- Appel’s dual role at Deutsche Post and DT criticised as sending the “wrong signal”.
- Move set to violate German Corporate Governance Code.
- DT CEO Höttges indicates he did not force an early extension of his contract.
Deutsche Telekom is already facing criticism from shareholders and investors over the proposal to appoint Frank Appel as its new Supervisory Board Chairman.
As expected, Appel, Chief Executive at Deutsche Post, is set to succeed Ulrich Lehner, whose tenure expires at the Group’s 7 April 2022 Annual General Meeting. However, it seems that the proposal will cause some ructions during the meeting.
The crux of the matter is that Appel’s contract at Deutsche Post does not expire until May 2023 — meaning he would serve concurrently as CEO of the German postal service and as Chairman of DT for more than a year. In fact, his contract at Deutsche Post was only recently extended by six months, and was originally due to expire on 31 October 2022.
According to Handelsblatt, shareholder advocates such as Marc Tüngler, Managing Director of private investor association Deutsche Schutzvereinigung für Wertpapierbesitz, said the proposal to appoint Appel as Group Chairman sends out a “wrong signal”.
Tüngler suggested that the selection of Appel reveals the urgency at DT to find a new Chairman. “Ulrich Lehner’s successor as Chairman of the Supervisory Board should have been planned years ago”, he told Handelsblatt. Succession planning started in mid‑2019 when Lehner confirmed that he would not stand for another term.
Ingo Speich, Head of Sustainability and Corporate Governance at Deka Investments, was also critical of the decision to appoint Appel, according to the German newspaper.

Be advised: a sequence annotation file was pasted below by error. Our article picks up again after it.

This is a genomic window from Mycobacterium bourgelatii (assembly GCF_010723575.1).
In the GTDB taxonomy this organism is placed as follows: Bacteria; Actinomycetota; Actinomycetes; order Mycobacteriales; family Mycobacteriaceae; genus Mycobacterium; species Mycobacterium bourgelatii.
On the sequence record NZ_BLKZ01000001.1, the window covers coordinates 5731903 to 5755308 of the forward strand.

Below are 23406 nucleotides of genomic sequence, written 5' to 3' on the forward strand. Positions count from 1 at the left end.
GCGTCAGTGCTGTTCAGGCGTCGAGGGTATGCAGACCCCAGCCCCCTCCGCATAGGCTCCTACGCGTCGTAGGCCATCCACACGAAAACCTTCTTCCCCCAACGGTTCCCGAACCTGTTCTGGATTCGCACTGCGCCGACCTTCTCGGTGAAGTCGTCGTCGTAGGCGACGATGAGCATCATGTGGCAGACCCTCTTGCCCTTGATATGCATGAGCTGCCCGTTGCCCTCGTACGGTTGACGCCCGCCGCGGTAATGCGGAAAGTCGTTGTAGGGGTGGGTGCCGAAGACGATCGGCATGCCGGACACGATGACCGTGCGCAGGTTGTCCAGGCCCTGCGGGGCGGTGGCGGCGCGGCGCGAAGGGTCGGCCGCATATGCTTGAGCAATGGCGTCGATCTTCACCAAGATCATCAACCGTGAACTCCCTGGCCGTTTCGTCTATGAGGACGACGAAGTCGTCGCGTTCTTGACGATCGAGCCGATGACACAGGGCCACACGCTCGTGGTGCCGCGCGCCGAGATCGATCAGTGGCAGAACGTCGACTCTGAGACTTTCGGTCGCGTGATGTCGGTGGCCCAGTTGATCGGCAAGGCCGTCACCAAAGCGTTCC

Breaking the code
The Handelsblatt report pointed out that by allowing Appel to hold both offices at the same time, even if only for a year, the two DAX‑listed groups would violate the German Corporate Governance Code. The code advises against electing the CEO of a listed company as the supervisory board chairman of another. The commission responsible for formulating the code apparently fears that holding a dual role such as this could lead to a loss of control.
Deutsche Post appears to have provided for this eventuality by declaring on its website that while all recommendations of the code have been complied with in 2021, “with regard to recommendation C.5, this does not apply in the event that a member of the board of management assumes, in the last twelve to 15 months of his term of office, the chairmanship of the supervisory board of a listed company.”
C.5 of the Corporate Governance Code recommends that members of the management board of a listed company “shall not have, in aggregate, more than two supervisory board mandates in non‑group listed companies or comparable functions, and shall not accept the chairmanship of a supervisory board in a non‑group listed company”.
A DT spokesperson told Handelsblatt that the Group would explain at the end of the year why it “considers a deviation from the recommendation of the Corporate Governance Code to be justified for a reasonable period in this particular case”. The Supervisory Board is said to be extremely satisfied with Appel as Chairman appointee.
The German government owns 20.5% of Deutsche Post via state investment vehicle Kreditanstalt für Wiederaufbau (KfW). It also currently holds a 30.4% stake in DT, comprising a 13.8% direct holding and 16.6% interest owned by KfW. A spokesperson from the Ministry of Justice told Handelsblatt that the code is just a recommendation and is not mandatory.
- The DT supervisory board also agreed to extend the mandate of Group DT Timotheus Höttges, who will now lead DT for a further five years until 2026. Writing in LinkedIn, Höttges said the initiative to extend his contract “did not come from me”, refuting reports that he had forced an early extension.